Source: 1989 Toronto Blue Jays Scorebook Magazine.
Tony Fernandez had good reason to jump for the Star’s camera in 1989: when today’s ad was first seen by the original owner of this scorebook, the Jays were transforming what appeared to be a long, losing season into an American League East title.
The filled-out scoresheet in the magazine shows that on May 16, 1989, the Jays came back from a 6-0 deficit to defeat the Cleveland Indians 7-6. It was interim manager Cito Gaston’s second victory in a row after replacing Jimy Williams the previous day. Under Williams, the Jays had won 12 of their first 36 games, which led to merciless booing from the fans in Exhibition Stadium. According to general manager Pat Gillick, Williams’s biggest problem was “He was too nice a guy and too honest a person. Sometimes players don’t like the truth.” The Star observed that few players were upset by the manager’s dismissal—before Williams’s final game, a louder-than-normal card game was played in the team clubhouse.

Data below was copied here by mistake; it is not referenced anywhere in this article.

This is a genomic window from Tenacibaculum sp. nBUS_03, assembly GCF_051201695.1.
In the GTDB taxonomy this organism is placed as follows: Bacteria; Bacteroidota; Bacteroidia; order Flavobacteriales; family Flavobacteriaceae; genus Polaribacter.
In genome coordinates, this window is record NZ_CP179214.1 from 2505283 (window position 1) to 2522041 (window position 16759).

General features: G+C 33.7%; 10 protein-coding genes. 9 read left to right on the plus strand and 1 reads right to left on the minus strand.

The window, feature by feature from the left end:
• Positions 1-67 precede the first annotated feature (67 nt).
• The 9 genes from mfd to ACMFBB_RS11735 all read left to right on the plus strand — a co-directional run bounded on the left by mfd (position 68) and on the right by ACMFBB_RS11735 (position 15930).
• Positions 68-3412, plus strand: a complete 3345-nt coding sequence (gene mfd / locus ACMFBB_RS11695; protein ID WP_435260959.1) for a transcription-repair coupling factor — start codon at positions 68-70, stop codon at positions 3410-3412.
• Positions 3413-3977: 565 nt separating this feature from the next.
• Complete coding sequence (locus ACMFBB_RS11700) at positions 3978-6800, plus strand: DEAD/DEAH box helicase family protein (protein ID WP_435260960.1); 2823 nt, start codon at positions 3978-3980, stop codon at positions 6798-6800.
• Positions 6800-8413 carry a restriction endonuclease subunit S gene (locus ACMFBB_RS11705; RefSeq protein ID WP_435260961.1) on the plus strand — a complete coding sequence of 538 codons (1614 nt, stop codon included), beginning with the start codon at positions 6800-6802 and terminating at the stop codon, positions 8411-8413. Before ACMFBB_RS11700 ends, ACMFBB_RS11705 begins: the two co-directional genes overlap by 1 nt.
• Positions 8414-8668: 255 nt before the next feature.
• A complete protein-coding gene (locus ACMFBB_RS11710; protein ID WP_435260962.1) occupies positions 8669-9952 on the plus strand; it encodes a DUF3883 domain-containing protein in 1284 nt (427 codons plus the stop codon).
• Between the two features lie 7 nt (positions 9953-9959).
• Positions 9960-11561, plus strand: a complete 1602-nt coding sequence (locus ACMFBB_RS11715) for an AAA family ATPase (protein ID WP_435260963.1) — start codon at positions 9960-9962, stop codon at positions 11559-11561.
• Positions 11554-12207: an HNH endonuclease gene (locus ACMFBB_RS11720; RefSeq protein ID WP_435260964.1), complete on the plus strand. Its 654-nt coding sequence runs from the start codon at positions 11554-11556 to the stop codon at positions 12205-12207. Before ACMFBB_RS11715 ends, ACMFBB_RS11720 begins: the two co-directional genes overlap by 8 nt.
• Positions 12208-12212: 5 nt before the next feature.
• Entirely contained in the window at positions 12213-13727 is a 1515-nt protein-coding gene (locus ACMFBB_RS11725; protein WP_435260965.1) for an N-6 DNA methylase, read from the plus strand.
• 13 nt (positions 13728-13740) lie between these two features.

The scorecard for the May 16, 1989 Blue Jays-Indians game. Note that the card was printed before the managerial change.
The Star guessed that the top candidates to permanently replace Williams were former Yankee skipper Lou Piniella and Syracuse Chiefs manager Bob Bailor. The paper treated Gaston as a temporary fill-in, an impression furthered by his claim that while he’d like to manage someday, he was happy as batting coach. “I don’t know what I’d do if it were offered to me,” he told the paper.
Star sports columnist John Robertson had the following thoughts about Gaston:
Nothing would please me more than to see Cito Gaston go undefeated during his 10-day appointment as interim manager. But I wouldn’t blame him for not wanting the job on a permanent basis. He saw first-hand what it did to Jimy. And Cito Gaston is far too nice a guy to end up with Jimy’s ulcers.
Robertson was probably pleased when, following hefty compensation demands from the Yankees if the Jays tried to hire Piniella, Gaston lost the “interim” tag from his job description on May 31. The hiring proved effective, as the Jays ended the season in first place with 89 wins and 73 losses.
Additional material from the May 16, 1989, and May 17, 1989 editions of the Toronto Star.